This lentil potato soup is the ultimate cozy comfort food! Lentils and chunks of potato are seasoned with cumin and smoked paprika and cooked low and slow until nice and tender. This is a great pantry dinner recipe that you can make in only 1 hour!
Lentils are a great thing to keep in your cabinet for when you are totally out of dinner ideas, fresh groceries, or both! With only a bag of dried lentils and a handful of other (mostly pantry) ingredients, you can make this comforting and hearty soup in only about 1 hour.
This lentil potato soup can also easily be made vegan, just by using vegetable broth as the base. You can also customize this soup in a million different ways by adding additional veggies or spices.
If you need a hearty and filling dinner, this lentil potato soup is exactly what you need. Just grab a loaf of crusty bread and you've got dinner taken care of! Or, how about with a thick slice of my zucchini cheese bread - divine!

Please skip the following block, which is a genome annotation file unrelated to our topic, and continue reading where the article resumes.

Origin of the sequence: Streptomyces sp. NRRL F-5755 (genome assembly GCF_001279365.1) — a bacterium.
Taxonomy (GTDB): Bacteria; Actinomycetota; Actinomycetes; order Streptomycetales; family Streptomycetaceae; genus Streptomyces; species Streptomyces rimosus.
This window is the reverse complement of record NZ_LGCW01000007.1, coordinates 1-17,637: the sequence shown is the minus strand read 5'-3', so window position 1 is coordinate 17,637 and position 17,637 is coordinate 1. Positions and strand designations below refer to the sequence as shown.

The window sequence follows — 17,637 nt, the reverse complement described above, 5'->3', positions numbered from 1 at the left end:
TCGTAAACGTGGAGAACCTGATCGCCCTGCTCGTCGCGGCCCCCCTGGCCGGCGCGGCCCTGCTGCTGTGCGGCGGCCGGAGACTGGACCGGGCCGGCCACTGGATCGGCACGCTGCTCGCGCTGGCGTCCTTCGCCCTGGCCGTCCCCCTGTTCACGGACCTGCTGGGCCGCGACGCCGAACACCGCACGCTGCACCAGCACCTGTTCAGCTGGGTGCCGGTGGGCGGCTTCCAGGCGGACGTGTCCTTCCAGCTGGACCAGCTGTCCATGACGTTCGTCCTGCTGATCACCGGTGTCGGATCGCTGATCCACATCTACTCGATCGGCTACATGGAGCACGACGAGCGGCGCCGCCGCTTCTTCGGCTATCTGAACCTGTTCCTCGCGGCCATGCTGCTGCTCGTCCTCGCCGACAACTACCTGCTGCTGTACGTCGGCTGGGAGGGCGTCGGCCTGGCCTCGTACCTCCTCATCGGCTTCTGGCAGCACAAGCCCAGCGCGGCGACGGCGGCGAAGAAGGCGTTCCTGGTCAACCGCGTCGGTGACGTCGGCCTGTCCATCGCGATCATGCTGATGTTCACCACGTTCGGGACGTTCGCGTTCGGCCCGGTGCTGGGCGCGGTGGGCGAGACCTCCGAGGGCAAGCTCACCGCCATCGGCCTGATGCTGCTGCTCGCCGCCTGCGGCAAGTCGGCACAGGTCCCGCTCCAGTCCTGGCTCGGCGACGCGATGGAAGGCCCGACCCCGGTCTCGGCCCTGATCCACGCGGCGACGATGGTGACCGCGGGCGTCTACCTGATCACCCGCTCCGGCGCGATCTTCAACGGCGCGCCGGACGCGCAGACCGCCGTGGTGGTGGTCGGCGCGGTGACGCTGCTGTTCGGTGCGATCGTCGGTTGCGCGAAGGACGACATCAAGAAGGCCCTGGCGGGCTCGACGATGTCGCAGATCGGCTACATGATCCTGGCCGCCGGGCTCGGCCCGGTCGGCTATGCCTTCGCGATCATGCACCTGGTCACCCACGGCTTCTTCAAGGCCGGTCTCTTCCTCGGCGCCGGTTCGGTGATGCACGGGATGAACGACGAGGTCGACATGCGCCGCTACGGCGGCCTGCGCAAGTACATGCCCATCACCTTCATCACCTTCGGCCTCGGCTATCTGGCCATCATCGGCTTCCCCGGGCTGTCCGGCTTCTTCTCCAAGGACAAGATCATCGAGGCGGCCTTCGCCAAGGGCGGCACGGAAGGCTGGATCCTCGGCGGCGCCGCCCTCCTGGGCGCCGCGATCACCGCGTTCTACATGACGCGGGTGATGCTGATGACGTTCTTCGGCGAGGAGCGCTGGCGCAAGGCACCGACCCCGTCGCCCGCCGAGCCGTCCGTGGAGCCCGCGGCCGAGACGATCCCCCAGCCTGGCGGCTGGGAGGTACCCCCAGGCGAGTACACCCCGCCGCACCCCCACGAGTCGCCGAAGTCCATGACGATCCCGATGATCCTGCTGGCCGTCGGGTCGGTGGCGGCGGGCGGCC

- Lentils: I used brown lentils; these are the most common kind you will find in the grocery store (at least here in the US). Sometimes you may see them labeled as simply "lentils" on the bag.
- Broth/stock: store-bought or homemade will work fine. You can use any type you prefer. For a vegan soup, use vegetable broth/stock.
- Smoked paprika: if you don't have smoked paprika, you can substitute regular paprika.
- Potatoes: I used yellow potatoes here, but any waxy type or all-purpose potato will work well. I talk more about potatoes in the Recipe FAQs section below!
Step by step photos
1. The first step is to sort through the dried lentils - you're just looking to remove any little pebbles or other debris that could be in there.
I like to do this by spreading a handful of lentils out on my hand, checking for anything that needs to be removed, and then placing the clean handful of lentils into a second bowl. Continue to work in batches until all the lentils have been picked through.
Once the lentils have been sorted, rinse them well and drain them. Set the cleaned lentils aside for now.